‘Lieutenant Trotter had Mr. Gnosspelius’s monoplane out on Monday. He made two flights upon it, and in concluding a third he descended in Parsonage Bay. By some mischance the machine instead of alighting horizontally, or nearly so, on the surface of the lake dipped into the water with its front end and turned right over from back to front. The propeller was broken, this being about 200 yards from the shore; but the aviator was soon taken off by a motor-boat which was approaching. He received a cut on the chin but was otherwise unhurt, and later in the evening the hydroplane was righted and towed to the shed at Bowness for repairs. Lieutenant Trotter, seeing what was going to happen, jumped from a height of 12 or 15 feet into the water in order to avoid risk of injury from becoming entangled in the machine. He swam about for some time until the motor launch came along.’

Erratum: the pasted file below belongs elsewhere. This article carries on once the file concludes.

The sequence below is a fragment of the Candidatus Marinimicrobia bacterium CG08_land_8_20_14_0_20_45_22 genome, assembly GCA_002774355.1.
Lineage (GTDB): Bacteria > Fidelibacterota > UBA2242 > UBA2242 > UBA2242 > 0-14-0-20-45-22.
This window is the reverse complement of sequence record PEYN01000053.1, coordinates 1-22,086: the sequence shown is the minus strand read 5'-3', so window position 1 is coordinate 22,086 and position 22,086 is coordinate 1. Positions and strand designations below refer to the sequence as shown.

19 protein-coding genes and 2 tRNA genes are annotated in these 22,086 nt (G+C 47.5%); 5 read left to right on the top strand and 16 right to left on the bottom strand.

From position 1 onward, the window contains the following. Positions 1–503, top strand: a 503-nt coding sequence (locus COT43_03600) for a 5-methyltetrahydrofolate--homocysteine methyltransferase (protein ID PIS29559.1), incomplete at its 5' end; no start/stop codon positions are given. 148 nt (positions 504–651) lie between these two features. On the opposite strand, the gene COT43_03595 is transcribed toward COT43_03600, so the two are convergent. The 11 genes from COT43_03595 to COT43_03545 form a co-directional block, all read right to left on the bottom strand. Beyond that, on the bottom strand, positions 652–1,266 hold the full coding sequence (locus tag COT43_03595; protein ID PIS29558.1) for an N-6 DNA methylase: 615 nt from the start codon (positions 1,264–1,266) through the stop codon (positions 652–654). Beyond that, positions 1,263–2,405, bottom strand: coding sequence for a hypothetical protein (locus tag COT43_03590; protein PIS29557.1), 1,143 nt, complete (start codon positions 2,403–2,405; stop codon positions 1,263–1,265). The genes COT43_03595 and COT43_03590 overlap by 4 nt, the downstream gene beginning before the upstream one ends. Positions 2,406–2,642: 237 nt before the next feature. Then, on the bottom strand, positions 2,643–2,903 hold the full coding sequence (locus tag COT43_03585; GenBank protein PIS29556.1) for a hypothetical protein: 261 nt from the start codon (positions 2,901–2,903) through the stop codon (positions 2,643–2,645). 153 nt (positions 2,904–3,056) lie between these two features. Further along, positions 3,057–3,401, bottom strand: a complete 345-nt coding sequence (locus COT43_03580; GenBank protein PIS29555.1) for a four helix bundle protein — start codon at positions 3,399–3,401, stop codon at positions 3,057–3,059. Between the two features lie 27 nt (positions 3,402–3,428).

Flight Lieutenant John Cripps

Trotter was not the only pilot associated with Windermere to jump from an aeroplane to save himself, as described in The Story of a North Sea Air Station by C F Snowden Gamble. Flight Lieutenant John Cripps (later Flight Commander), who commanded Royal Naval Air Station Windermere from May 1916 until January 1917, was previously the Senior Flying Officer at RNAS Great Yarmouth, and was endeavouring to locate approaching airships north of the town when the engine of his B.E.2c stopped.

The Daily Report, 9 September 1915:

‘Owing to complete darkness and mist on the ground, the pilot could see nothing but blackness underneath him, and as he was afraid of his bombs going off if he hit a house or a wall, he landed in the following manner. When his altimeter showed 100 feet he stepped out on to the planes, still holding his control lever. He held the machine down for about 6 seconds and then jumped off the machine, and he fell on his shoulder on some soft mud and was unhurt. The machine landed by itself and sustained very little damage.